The workforce shortage is impacting the dental field as many employers are seeking dental hygienists. A recent survey published in the Journal of Dental Hygiene found that 8% of dental hygienists left the field during the COVID-19 pandemic.

Heather Blair, the co-chair of the Dental Hygiene Program at Vermont Technical College says they hope to recruit more students this fall.

“There is a number that didn’t come back and there is a number that may have just shortened their weeks a little and aren’t working full time anymore,” said Heather Blair, co-Chair of the Dental Hygiene Program at the Vermont Technical College. “Everyone is looking for dental hygienists.”

In May, the school had a graduating class of 16. “I think almost all of them had jobs by March,” said Blair. “Most of them stayed in Vermont.”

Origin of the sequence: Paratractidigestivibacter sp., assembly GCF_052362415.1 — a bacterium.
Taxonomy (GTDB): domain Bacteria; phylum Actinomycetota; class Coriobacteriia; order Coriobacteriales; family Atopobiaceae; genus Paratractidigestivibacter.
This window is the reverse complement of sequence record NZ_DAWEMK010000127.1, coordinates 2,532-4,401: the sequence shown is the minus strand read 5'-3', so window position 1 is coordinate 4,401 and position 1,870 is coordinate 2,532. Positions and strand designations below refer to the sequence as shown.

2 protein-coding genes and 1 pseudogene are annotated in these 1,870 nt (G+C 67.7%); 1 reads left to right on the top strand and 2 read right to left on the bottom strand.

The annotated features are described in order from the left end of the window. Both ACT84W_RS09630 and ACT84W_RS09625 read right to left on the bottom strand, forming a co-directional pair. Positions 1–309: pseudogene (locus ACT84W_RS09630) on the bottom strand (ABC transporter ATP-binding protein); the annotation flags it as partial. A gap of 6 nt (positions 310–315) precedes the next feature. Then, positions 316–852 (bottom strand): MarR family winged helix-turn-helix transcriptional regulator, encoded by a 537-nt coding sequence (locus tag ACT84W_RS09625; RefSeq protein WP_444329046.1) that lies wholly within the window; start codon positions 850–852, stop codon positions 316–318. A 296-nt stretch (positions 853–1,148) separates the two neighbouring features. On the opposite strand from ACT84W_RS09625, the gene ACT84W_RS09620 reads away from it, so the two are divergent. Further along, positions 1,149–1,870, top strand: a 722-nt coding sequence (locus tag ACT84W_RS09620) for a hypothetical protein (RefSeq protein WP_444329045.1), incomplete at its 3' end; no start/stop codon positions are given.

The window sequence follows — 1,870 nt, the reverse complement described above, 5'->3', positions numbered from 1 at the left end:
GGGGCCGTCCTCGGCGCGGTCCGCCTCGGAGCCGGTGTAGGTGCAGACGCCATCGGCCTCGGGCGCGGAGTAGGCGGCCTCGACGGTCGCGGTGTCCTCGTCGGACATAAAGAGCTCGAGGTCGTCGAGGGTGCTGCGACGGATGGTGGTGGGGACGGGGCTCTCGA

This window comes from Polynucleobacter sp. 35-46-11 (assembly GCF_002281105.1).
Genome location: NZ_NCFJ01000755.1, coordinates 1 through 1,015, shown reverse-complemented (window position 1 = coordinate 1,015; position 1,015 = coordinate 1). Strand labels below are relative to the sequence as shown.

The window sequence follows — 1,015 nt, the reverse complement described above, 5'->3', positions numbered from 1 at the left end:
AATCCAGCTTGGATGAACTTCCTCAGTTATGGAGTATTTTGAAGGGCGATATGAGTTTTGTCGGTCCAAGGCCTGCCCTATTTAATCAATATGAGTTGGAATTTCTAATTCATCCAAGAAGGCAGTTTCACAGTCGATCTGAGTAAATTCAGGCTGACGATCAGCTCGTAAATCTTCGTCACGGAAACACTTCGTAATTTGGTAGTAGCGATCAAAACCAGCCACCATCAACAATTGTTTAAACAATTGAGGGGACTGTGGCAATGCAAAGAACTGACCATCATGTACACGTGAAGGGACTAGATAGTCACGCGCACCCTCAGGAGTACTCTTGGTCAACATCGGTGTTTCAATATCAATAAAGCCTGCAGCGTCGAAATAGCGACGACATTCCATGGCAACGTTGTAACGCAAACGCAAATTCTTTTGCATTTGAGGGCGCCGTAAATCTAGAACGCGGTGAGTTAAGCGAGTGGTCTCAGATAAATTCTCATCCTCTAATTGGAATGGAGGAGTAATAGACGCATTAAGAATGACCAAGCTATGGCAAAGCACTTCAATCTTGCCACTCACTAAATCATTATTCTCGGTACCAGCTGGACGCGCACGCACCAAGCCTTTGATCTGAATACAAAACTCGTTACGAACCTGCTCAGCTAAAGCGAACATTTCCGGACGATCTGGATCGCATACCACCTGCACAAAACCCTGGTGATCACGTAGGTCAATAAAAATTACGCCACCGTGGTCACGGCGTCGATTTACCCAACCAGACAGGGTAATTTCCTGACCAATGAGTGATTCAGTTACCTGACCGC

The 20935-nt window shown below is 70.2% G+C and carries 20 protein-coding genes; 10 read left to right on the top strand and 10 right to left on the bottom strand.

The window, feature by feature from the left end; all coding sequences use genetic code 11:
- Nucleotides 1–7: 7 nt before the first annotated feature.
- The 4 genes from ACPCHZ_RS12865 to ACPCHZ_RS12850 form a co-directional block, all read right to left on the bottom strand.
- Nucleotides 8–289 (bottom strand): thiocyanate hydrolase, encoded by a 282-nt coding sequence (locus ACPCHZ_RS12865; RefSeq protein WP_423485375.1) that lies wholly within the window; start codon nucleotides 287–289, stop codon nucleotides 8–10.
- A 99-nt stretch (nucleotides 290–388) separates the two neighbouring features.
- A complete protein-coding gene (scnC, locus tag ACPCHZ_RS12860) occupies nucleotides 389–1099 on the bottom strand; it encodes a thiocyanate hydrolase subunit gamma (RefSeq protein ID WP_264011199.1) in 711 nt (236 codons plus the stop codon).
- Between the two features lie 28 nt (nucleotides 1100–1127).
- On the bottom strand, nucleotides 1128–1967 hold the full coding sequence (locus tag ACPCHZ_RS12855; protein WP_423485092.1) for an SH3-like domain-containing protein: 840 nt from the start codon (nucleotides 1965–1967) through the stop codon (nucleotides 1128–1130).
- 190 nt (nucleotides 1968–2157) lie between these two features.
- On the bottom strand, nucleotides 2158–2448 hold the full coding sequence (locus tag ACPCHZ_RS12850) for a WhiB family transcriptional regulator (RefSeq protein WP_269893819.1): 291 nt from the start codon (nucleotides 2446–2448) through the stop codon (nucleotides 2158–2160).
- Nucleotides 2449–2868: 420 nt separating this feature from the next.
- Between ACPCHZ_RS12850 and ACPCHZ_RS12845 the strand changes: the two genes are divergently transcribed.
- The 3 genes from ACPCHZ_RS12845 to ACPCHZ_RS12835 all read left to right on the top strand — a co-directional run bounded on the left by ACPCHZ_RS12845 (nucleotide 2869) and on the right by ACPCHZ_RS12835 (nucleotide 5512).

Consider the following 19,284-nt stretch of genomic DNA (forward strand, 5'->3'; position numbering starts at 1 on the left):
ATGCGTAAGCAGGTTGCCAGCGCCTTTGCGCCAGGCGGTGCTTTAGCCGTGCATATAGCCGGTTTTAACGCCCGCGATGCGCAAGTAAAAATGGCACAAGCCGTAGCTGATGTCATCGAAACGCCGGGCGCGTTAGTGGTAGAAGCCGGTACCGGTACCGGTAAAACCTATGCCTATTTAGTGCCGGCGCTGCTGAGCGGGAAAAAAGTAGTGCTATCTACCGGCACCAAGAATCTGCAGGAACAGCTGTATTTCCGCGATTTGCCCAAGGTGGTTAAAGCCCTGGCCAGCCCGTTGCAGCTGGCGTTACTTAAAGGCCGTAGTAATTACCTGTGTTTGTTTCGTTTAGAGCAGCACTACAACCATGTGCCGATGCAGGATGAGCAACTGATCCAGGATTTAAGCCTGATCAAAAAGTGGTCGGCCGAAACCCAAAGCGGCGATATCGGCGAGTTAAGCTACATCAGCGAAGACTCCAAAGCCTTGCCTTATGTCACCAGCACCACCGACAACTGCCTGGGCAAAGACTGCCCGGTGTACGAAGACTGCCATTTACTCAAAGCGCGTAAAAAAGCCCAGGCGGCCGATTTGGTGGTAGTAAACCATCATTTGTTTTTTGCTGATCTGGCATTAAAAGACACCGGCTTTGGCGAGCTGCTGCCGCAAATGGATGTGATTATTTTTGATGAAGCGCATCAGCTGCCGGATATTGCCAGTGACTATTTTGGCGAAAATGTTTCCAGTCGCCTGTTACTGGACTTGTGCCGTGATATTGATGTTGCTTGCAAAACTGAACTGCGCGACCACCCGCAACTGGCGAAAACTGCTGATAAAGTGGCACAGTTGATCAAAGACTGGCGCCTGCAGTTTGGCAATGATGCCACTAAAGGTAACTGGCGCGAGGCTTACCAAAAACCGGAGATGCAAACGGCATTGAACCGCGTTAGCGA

The program is changing from three years to two and a half this fall, and the pay for dental hygienists is higher than it’s ever been. “Many of our students this last year are seeing wages that we have never seen before in our field. They are making anywhere from $35 to $45-55 an hour with a three-year degree.”

Blair wants people to know that the job is very different from a dentist. “The dental hygienist in the practice is the one maintaining periodontal disease, gingivitis, educating patients about it, and teaching them about what they can do at home to prevent or maintain the disease if they have it.”

The McClure Foundation partnered with the Vermont Department of Labor to promote “Vermont’s Most Promising Jobs”, one being dental hygienists. “The latest available long-term job projections point to about 450 hygienist openings in Vermont in the coming years,” said Carolyn Weir, Executive Director of the McClure Foundation.

Blair wants people to know this is a career path for people from all different backgrounds. “There is so much good that comes out of the work that dental hygienists do.”

Some scholarships are available for dental hygienists through the Vermont Student Assistance Corporation.